Review: Nr. 10
by Elena Lazic
- Dutch director Alex van Warmerdam returns with a characteristically disturbing and unclassifiable film
One of the unsaid rules of commercial narrative cinema is that it should possess plausibility, yet another seemingly contradictory one is that a film should surprise its audience. Dutch director Alex van Warmerdam plays with both impulses in his beguiling Nr. 10, which premiered in the Official Competition of this year’s Tallinn Black Nights Film Festival, to equally confounding and exciting effect.
The film begins as a rather small-scale drama, centring on the interpersonal dynamics between members of an acting troupe as they rehearse for their upcoming performance. Günter (Tom Dewispelaere) lives alone, and his routine involves being picked up every day by some of his other colleagues in their car to go to the theatre. Immediately striking is the seriousness of everyone involved and the lack of warmth between all of the characters: they evolve in a sterile atmosphere brimming with low-level bitterness, which appears to be echoed in the very play they are rehearsing. Scenes of everyday aggression, disagreements and conflict make up the core of the drama they all enact every day, and the carefully constructed, still compositions by cinematographer Tom Erisman as well as the sharp, incisive editing by Job ter Burg contribute to building a sober and cold world made up of sharp edges and robotic interactions.
Taking on the structure of an ensemble drama, the film follows in turns Günter, his middle-aged colleague Marius (Pierre Bokma), the director of the play, Karl (Hans Kesting), and his wife, Isabel (Anniek Pheifer), who is also a performer in the play. This is how we learn that Marius’ wife is very ill and keeps him up at night, making it difficult for him to learn his lines, and that Günter and Isabel are having an affair. All elements point to a straightforward relationship drama, save for the film’s surgically precise visual style and the characters’ deadpan approach to everything. Adding to the sense of foreboding is the unexplained presence of a man spying on Günter from his car, the strange behaviour of Günter’s own daughter Lizzy (Frieda Barnhard), the random fact that she apparently only has one lung, and the knowledge that Günter is an orphan who was found alone in a forest.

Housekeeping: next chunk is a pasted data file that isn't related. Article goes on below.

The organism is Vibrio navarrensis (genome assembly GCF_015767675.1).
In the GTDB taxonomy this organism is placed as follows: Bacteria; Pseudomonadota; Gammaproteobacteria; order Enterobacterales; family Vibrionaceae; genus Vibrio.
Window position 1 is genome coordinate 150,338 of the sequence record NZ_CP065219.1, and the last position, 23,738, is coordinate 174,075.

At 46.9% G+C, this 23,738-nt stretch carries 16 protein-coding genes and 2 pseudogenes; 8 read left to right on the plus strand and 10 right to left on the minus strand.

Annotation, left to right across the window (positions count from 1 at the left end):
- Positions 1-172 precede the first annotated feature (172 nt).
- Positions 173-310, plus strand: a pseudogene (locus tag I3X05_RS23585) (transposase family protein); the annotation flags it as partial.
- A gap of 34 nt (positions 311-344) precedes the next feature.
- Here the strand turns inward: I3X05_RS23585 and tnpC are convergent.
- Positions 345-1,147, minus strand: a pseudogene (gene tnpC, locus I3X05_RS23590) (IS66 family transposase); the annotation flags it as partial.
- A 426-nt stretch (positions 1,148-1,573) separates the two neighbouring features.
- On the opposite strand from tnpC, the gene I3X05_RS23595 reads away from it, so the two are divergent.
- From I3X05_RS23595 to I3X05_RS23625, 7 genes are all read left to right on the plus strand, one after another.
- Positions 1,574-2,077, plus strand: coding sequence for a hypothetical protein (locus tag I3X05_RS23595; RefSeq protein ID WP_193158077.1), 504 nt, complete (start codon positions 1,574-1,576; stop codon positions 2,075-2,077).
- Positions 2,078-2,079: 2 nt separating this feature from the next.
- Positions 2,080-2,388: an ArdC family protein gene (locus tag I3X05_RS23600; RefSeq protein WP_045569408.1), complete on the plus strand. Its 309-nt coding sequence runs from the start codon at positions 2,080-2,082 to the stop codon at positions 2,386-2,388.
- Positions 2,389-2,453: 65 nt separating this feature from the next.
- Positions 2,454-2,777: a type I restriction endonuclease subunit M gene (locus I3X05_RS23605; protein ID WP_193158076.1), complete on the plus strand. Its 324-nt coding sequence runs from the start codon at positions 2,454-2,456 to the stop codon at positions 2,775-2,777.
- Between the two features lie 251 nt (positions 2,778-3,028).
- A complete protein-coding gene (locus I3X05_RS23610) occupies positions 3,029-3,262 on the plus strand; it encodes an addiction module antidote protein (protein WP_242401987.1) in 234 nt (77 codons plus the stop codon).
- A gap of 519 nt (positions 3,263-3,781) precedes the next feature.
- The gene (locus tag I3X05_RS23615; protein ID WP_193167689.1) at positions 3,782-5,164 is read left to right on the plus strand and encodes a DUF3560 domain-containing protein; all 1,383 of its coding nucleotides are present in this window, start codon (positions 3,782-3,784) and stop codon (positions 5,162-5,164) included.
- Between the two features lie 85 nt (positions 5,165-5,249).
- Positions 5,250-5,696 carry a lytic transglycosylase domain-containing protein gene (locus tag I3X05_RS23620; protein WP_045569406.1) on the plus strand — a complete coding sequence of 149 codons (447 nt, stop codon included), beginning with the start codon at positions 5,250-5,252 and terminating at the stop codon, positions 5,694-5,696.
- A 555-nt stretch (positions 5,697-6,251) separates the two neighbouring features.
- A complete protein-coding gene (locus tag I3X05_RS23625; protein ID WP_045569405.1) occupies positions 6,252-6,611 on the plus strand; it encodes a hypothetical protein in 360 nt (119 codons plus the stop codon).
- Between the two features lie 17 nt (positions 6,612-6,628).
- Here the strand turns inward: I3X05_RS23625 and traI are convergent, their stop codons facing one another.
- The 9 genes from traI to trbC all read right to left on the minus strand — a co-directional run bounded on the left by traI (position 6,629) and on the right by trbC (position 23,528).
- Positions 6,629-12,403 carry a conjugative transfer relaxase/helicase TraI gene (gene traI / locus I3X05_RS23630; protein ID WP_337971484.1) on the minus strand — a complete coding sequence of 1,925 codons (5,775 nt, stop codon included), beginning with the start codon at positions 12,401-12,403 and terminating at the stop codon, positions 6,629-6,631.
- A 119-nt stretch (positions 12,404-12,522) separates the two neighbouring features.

Things take a more decisive turn for the weird when a stranger on a bridge stops Günter to whisper a bizarre word in his ear. The event appears to trigger something in the actor who, after a violent altercation with Marius, leaves town. From this moment on, the film itself abandons the theatre, its actors and its director completely: they are never to be seen again. The impression then is of being completely in the dark; the signs which had allowed us to make assumptions about the film’s genre and therefore about what may occur in it have all vanished, and Nr. 10 is at its most exciting in these few moments before it eventually returns to more predictable territory. Günter follows the clues left by the strange men who were spying on him because he is told they will help him learn more about his mother. The place where he ends up and the revelation about his origins are completely unexpected, but the movie does not play up the sensational quality of this news at all, leaving us to decide whether we buy it or not. In fact, the calm reactions from Günter and Lizzy and the film’s own unchangingly straightforward style seem to purposefully undermine narrative expectations. But on a less conceptual level, they could also reflect a world in which characters are so aware of how little they really know, that nothing really surprises them.
In presenting a world where anything can happen but nothing is truly unexpected, van Warmerdam appears intent on undermining the usual rules of storytelling. Whether this very odd film is just a filmmaking exercise, or also doubles as a treatise on our modern-day reality where common sense and verisimilitude no longer hold and conspiracy theories seem more likely than ever, seems a question that van Warmerdam would rather let the audience mull over themselves.
Nr. 10 was produced by the Netherlands’ Graniet Film and Belgium’s Czar Film & TV Brussels. The Dutch distribution is handled by Cinéart Netherlands B.V, and the picture is sold internationally by Nine Film.
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